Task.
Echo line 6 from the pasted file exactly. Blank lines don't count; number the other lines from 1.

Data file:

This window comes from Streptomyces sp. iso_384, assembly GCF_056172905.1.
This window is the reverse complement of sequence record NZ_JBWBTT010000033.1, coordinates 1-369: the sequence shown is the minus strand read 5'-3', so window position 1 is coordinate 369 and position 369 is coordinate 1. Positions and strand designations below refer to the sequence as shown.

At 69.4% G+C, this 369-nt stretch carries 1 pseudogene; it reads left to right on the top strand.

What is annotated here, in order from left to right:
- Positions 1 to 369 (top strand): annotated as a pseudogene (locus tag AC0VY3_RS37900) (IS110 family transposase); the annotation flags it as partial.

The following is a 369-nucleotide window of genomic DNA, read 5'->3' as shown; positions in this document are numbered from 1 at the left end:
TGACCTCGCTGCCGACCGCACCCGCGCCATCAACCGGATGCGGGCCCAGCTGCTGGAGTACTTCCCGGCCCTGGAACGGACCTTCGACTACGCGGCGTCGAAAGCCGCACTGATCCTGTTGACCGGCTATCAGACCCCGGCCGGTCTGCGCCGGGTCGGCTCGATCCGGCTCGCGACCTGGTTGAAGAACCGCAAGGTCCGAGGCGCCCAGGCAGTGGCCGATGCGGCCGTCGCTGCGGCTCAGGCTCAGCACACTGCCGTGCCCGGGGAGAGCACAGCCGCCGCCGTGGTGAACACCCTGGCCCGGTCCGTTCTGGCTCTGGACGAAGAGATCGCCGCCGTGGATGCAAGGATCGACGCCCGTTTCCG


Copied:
The following is a 369-nucleotide window of genomic DNA, read 5'->3' as shown; positions in this document are numbered from 1 at the left end: